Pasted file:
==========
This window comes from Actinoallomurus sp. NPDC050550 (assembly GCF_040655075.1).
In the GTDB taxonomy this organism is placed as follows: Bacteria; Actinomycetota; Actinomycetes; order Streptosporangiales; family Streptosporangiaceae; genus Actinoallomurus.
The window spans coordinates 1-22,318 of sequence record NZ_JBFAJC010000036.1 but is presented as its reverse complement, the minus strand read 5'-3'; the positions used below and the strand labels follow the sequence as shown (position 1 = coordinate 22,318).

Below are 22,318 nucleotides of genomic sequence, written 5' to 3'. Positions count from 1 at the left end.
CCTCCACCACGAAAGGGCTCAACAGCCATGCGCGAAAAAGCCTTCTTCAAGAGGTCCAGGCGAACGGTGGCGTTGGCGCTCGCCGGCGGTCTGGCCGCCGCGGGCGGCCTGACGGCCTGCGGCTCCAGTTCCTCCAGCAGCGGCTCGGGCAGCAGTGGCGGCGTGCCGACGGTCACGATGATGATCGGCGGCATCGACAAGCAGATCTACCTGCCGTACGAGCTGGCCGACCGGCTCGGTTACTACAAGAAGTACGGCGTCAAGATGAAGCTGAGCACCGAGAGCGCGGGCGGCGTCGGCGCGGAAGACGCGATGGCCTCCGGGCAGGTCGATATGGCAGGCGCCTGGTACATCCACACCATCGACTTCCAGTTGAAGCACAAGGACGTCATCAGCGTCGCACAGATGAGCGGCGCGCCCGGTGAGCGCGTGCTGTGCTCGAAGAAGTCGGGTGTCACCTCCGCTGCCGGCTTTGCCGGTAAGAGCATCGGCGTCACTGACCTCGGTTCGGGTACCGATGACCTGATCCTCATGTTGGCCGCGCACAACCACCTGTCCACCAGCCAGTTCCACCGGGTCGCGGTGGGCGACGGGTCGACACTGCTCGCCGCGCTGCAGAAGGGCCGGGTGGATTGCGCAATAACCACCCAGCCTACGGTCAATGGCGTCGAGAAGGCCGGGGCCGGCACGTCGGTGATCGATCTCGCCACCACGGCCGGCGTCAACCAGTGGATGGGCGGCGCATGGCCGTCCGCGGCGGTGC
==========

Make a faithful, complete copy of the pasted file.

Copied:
This window comes from Actinoallomurus sp. NPDC050550 (assembly GCF_040655075.1).
In the GTDB taxonomy this organism is placed as follows: Bacteria; Actinomycetota; Actinomycetes; order Streptosporangiales; family Streptosporangiaceae; genus Actinoallomurus.
The window spans coordinates 1-22,318 of sequence record NZ_JBFAJC010000036.1 but is presented as its reverse complement, the minus strand read 5'-3'; the positions used below and the strand labels follow the sequence as shown (position 1 = coordinate 22,318).

Below are 22,318 nucleotides of genomic sequence, written 5' to 3'. Positions count from 1 at the left end.
CCTCCACCACGAAAGGGCTCAACAGCCATGCGCGAAAAAGCCTTCTTCAAGAGGTCCAGGCGAACGGTGGCGTTGGCGCTCGCCGGCGGTCTGGCCGCCGCGGGCGGCCTGACGGCCTGCGGCTCCAGTTCCTCCAGCAGCGGCTCGGGCAGCAGTGGCGGCGTGCCGACGGTCACGATGATGATCGGCGGCATCGACAAGCAGATCTACCTGCCGTACGAGCTGGCCGACCGGCTCGGTTACTACAAGAAGTACGGCGTCAAGATGAAGCTGAGCACCGAGAGCGCGGGCGGCGTCGGCGCGGAAGACGCGATGGCCTCCGGGCAGGTCGATATGGCAGGCGCCTGGTACATCCACACCATCGACTTCCAGTTGAAGCACAAGGACGTCATCAGCGTCGCACAGATGAGCGGCGCGCCCGGTGAGCGCGTGCTGTGCTCGAAGAAGTCGGGTGTCACCTCCGCTGCCGGCTTTGCCGGTAAGAGCATCGGCGTCACTGACCTCGGTTCGGGTACCGATGACCTGATCCTCATGTTGGCCGCGCACAACCACCTGTCCACCAGCCAGTTCCACCGGGTCGCGGTGGGCGACGGGTCGACACTGCTCGCCGCGCTGCAGAAGGGCCGGGTGGATTGCGCAATAACCACCCAGCCTACGGTCAATGGCGTCGAGAAGGCCGGGGCCGGCACGTCGGTGATCGATCTCGCCACCACGGCCGGCGTCAACCAGTGGATGGGCGGCGCATGGCCGTCCGCGGCGGTGC